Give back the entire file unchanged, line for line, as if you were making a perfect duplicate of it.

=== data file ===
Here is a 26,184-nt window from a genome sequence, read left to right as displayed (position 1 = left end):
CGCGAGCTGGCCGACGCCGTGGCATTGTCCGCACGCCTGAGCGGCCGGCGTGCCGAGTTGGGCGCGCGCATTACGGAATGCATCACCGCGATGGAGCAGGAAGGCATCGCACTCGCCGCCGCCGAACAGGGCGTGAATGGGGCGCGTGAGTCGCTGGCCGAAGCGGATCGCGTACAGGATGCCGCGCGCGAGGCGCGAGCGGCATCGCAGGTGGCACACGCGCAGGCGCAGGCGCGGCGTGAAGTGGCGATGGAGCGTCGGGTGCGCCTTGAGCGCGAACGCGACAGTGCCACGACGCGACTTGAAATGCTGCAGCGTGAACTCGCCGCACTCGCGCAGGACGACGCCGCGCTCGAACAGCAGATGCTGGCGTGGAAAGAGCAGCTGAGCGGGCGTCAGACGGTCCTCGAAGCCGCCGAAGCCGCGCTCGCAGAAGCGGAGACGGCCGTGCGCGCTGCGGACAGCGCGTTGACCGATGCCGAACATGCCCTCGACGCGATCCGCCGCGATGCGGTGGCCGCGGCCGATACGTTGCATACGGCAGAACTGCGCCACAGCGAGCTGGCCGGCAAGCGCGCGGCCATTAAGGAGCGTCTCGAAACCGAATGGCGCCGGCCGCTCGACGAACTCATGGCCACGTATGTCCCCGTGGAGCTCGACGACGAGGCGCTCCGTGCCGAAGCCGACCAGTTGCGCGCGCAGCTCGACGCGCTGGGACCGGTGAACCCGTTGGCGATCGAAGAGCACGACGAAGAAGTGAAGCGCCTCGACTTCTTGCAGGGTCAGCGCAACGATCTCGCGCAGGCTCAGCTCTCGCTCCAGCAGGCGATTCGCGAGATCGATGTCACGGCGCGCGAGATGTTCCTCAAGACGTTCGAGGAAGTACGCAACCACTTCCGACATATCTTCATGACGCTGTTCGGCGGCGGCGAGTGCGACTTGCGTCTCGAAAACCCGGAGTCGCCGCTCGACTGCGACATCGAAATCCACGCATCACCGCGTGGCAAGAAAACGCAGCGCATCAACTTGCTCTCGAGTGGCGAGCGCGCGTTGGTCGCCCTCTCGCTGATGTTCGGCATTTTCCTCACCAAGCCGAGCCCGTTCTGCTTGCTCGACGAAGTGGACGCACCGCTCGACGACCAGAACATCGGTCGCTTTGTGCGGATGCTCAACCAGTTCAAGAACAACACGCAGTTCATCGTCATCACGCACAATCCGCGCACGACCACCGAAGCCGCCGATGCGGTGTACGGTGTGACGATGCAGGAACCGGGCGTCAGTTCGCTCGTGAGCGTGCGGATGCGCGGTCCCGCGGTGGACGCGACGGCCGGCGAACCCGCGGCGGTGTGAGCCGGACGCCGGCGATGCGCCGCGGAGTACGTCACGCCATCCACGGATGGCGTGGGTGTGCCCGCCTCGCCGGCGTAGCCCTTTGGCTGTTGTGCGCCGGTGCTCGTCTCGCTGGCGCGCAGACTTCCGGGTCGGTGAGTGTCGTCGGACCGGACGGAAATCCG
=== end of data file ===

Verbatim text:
Here is a 26,184-nt window from a genome sequence, read left to right as displayed (position 1 = left end):
CGCGAGCTGGCCGACGCCGTGGCATTGTCCGCACGCCTGAGCGGCCGGCGTGCCGAGTTGGGCGCGCGCATTACGGAATGCATCACCGCGATGGAGCAGGAAGGCATCGCACTCGCCGCCGCCGAACAGGGCGTGAATGGGGCGCGTGAGTCGCTGGCCGAAGCGGATCGCGTACAGGATGCCGCGCGCGAGGCGCGAGCGGCATCGCAGGTGGCACACGCGCAGGCGCAGGCGCGGCGTGAAGTGGCGATGGAGCGTCGGGTGCGCCTTGAGCGCGAACGCGACAGTGCCACGACGCGACTTGAAATGCTGCAGCGTGAACTCGCCGCACTCGCGCAGGACGACGCCGCGCTCGAACAGCAGATGCTGGCGTGGAAAGAGCAGCTGAGCGGGCGTCAGACGGTCCTCGAAGCCGCCGAAGCCGCGCTCGCAGAAGCGGAGACGGCCGTGCGCGCTGCGGACAGCGCGTTGACCGATGCCGAACATGCCCTCGACGCGATCCGCCGCGATGCGGTGGCCGCGGCCGATACGTTGCATACGGCAGAACTGCGCCACAGCGAGCTGGCCGGCAAGCGCGCGGCCATTAAGGAGCGTCTCGAAACCGAATGGCGCCGGCCGCTCGACGAACTCATGGCCACGTATGTCCCCGTGGAGCTCGACGACGAGGCGCTCCGTGCCGAAGCCGACCAGTTGCGCGCGCAGCTCGACGCGCTGGGACCGGTGAACCCGTTGGCGATCGAAGAGCACGACGAAGAAGTGAAGCGCCTCGACTTCTTGCAGGGTCAGCGCAACGATCTCGCGCAGGCTCAGCTCTCGCTCCAGCAGGCGATTCGCGAGATCGATGTCACGGCGCGCGAGATGTTCCTCAAGACGTTCGAGGAAGTACGCAACCACTTCCGACATATCTTCATGACGCTGTTCGGCGGCGGCGAGTGCGACTTGCGTCTCGAAAACCCGGAGTCGCCGCTCGACTGCGACATCGAAATCCACGCATCACCGCGTGGCAAGAAAACGCAGCGCATCAACTTGCTCTCGAGTGGCGAGCGCGCGTTGGTCGCCCTCTCGCTGATGTTCGGCATTTTCCTCACCAAGCCGAGCCCGTTCTGCTTGCTCGACGAAGTGGACGCACCGCTCGACGACCAGAACATCGGTCGCTTTGTGCGGATGCTCAACCAGTTCAAGAACAACACGCAGTTCATCGTCATCACGCACAATCCGCGCACGACCACCGAAGCCGCCGATGCGGTGTACGGTGTGACGATGCAGGAACCGGGCGTCAGTTCGCTCGTGAGCGTGCGGATGCGCGGTCCCGCGGTGGACGCGACGGCCGGCGAACCCGCGGCGGTGTGAGCCGGACGCCGGCGATGCGCCGCGGAGTACGTCACGCCATCCACGGATGGCGTGGGTGTGCCCGCCTCGCCGGCGTAGCCCTTTGGCTGTTGTGCGCCGGTGCTCGTCTCGCTGGCGCGCAGACTTCCGGGTCGGTGAGTGTCGTCGGACCGGACGGAAATCCG